The lifeline of Mumbai, the suburban local trains carry lakhs of people every day, but in this case, a rake was also ferrying thousands of hidden passengers – red ants. To make matters worse, these red ants gnawed through the primary brake cables.
The incident happened inside a Kalyan-Chhatrapati Shivaji Terminus local train around 1.30 pm yesterday and the coaches were comparatively less crowded.
“As it crossed Matunga, the motorman saw a flicker on the dashboard, indicating that one of the cables connecting the EP brake was not working efficiently,” said a Central Railway (CR) official on condition of anonymity.
The Electro Pneumatic (EP) brake being the primary one inside the Siemens rake, the motorman then had to shift his attention to the secondary brakes.
Motormen have come to rely on the EP brake, in which the electrics take care of the braking and acceleration with little manual or mechanical intervention. This brake is like a joystick on the right side of the dashboard panel and the entire train, including its speed and braking, can be controlled by using it.
Sources said that after the EP brake failure, the rake was then run as a normal one, without the EP brake, all the way to CST, without it getting hampered by any technical glitch.
During this time the secondary brakes – which comprises an Auto brake – was put into use to take the train all the way till CST. “The train was then taken to Kurla carshed for inspection,” added the official. This is when the officials found thousands of red ants chewing the already damaged cables and insulators of the EP brake.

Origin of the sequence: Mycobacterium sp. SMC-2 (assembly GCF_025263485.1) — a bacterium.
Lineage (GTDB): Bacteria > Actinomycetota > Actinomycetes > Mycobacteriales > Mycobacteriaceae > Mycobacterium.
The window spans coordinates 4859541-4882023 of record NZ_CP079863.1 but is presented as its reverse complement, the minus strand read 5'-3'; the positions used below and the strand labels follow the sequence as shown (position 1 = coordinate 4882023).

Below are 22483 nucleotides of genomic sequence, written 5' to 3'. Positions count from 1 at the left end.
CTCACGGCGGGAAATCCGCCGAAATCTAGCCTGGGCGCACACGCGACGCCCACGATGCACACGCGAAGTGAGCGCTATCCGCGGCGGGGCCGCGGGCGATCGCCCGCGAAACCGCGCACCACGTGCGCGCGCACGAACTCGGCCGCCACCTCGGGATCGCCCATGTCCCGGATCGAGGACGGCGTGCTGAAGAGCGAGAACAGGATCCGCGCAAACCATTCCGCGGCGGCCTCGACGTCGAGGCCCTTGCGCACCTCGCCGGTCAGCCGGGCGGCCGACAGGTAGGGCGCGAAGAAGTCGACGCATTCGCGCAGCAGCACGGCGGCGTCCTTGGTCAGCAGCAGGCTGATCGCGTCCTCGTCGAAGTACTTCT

The official added, “The SKS12 cable insulator and in-coder cable were found damaged. We then had to replace them with a new one out of the stock.”
Meanwhile, the CR officials blame the motormen for not knowing to operate Auto brakes which are as good as the EP ones. Sources said that ever since the new rakes have come in, a single joystick is sufficient for acceleration and deceleration of trains. The Auto brakes and other semi-manual ones are on the left side of the dashboard panel.
“The motormen have more or less forgotten to use the Auto brakes, which was earlier an important part in older trains while manoeuvring them. We will now be training the 800-odd motormen to apply Auto brakes on a regular journey,” said the CR officials. The training will begin on the Kalyan-Karjat/Kasara route in the next couple of days during off-peak time when the motormen will be monitored while applying Auto brakes
In this case, CR officials claim that the motorman could have easily used the secondary brakes without panicking. These Auto brakes are semi-manual ones where there is little electronic control. When the Auto brakes are pressed, pressure is applied or released through a piston that then controls the braking of the entire rake. This was how the older rakes used to function.
“There is no need to panic as the braking system is foolproof. There are three other brakes to ensure that there are no problems in the running of the train. Ants are difficult to control but regular pest control is carried out,” said Narendra Patil, chief PRO, CR.
Combating the ant menace
Every rake undergoes pest control during the periodic overhauling every 18 months. Apart from this, the authorities try to ensure that there are no anthills inside the carshed, where trains are parked in large numbers.
Dealing with emergencies
There is a ‘dead man handle’ – that is like a spring on the joystick – which ensures that the train comes to a halt if the motorman is incapacitated or other brakes don’t function. The guard too has an emergency brake inside his cabin that is completely manual.
The joystick where the EP brake is present also has a regenerative brake in it wherein the train saves power of 33 per cent every time the brake is applied. When the EP is pulled backward, the regenerative braking works up to the speed of 5 km/h